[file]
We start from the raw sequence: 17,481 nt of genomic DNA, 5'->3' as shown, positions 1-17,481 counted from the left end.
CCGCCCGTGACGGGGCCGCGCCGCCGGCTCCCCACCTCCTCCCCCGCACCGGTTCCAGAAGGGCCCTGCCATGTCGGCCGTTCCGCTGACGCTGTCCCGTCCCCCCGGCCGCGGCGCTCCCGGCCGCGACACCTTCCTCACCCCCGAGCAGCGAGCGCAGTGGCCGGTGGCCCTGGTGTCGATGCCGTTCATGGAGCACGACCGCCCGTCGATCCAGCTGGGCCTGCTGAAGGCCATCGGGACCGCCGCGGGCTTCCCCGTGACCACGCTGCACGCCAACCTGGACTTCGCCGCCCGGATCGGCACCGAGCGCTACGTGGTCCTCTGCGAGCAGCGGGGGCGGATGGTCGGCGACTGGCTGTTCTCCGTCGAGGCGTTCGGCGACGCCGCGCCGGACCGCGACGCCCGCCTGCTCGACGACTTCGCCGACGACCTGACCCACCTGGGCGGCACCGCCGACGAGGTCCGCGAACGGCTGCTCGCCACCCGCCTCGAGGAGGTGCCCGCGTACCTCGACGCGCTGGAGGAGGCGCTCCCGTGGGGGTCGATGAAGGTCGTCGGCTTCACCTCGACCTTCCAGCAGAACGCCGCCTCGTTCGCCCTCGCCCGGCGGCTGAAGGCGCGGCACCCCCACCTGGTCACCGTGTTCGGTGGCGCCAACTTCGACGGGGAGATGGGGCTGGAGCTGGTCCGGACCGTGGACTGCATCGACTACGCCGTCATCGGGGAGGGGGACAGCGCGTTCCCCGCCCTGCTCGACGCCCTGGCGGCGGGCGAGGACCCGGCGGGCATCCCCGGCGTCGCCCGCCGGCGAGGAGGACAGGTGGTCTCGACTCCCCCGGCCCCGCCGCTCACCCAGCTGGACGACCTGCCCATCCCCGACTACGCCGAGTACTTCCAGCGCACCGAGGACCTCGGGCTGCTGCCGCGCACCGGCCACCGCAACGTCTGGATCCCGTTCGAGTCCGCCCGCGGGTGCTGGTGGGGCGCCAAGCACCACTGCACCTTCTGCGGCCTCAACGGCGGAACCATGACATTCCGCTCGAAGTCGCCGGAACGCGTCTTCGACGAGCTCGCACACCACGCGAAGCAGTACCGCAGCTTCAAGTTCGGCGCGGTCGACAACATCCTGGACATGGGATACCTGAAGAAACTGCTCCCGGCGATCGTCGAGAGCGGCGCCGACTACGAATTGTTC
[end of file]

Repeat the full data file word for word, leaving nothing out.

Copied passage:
We start from the raw sequence: 17,481 nt of genomic DNA, 5'->3' as shown, positions 1-17,481 counted from the left end.
CCGCCCGTGACGGGGCCGCGCCGCCGGCTCCCCACCTCCTCCCCCGCACCGGTTCCAGAAGGGCCCTGCCATGTCGGCCGTTCCGCTGACGCTGTCCCGTCCCCCCGGCCGCGGCGCTCCCGGCCGCGACACCTTCCTCACCCCCGAGCAGCGAGCGCAGTGGCCGGTGGCCCTGGTGTCGATGCCGTTCATGGAGCACGACCGCCCGTCGATCCAGCTGGGCCTGCTGAAGGCCATCGGGACCGCCGCGGGCTTCCCCGTGACCACGCTGCACGCCAACCTGGACTTCGCCGCCCGGATCGGCACCGAGCGCTACGTGGTCCTCTGCGAGCAGCGGGGGCGGATGGTCGGCGACTGGCTGTTCTCCGTCGAGGCGTTCGGCGACGCCGCGCCGGACCGCGACGCCCGCCTGCTCGACGACTTCGCCGACGACCTGACCCACCTGGGCGGCACCGCCGACGAGGTCCGCGAACGGCTGCTCGCCACCCGCCTCGAGGAGGTGCCCGCGTACCTCGACGCGCTGGAGGAGGCGCTCCCGTGGGGGTCGATGAAGGTCGTCGGCTTCACCTCGACCTTCCAGCAGAACGCCGCCTCGTTCGCCCTCGCCCGGCGGCTGAAGGCGCGGCACCCCCACCTGGTCACCGTGTTCGGTGGCGCCAACTTCGACGGGGAGATGGGGCTGGAGCTGGTCCGGACCGTGGACTGCATCGACTACGCCGTCATCGGGGAGGGGGACAGCGCGTTCCCCGCCCTGCTCGACGCCCTGGCGGCGGGCGAGGACCCGGCGGGCATCCCCGGCGTCGCCCGCCGGCGAGGAGGACAGGTGGTCTCGACTCCCCCGGCCCCGCCGCTCACCCAGCTGGACGACCTGCCCATCCCCGACTACGCCGAGTACTTCCAGCGCACCGAGGACCTCGGGCTGCTGCCGCGCACCGGCCACCGCAACGTCTGGATCCCGTTCGAGTCCGCCCGCGGGTGCTGGTGGGGCGCCAAGCACCACTGCACCTTCTGCGGCCTCAACGGCGGAACCATGACATTCCGCTCGAAGTCGCCGGAACGCGTCTTCGACGAGCTCGCACACCACGCGAAGCAGTACCGCAGCTTCAAGTTCGGCGCGGTCGACAACATCCTGGACATGGGATACCTGAAGAAACTGCTCCCGGCGATCGTCGAGAGCGGCGCCGACTACGAATTGTTC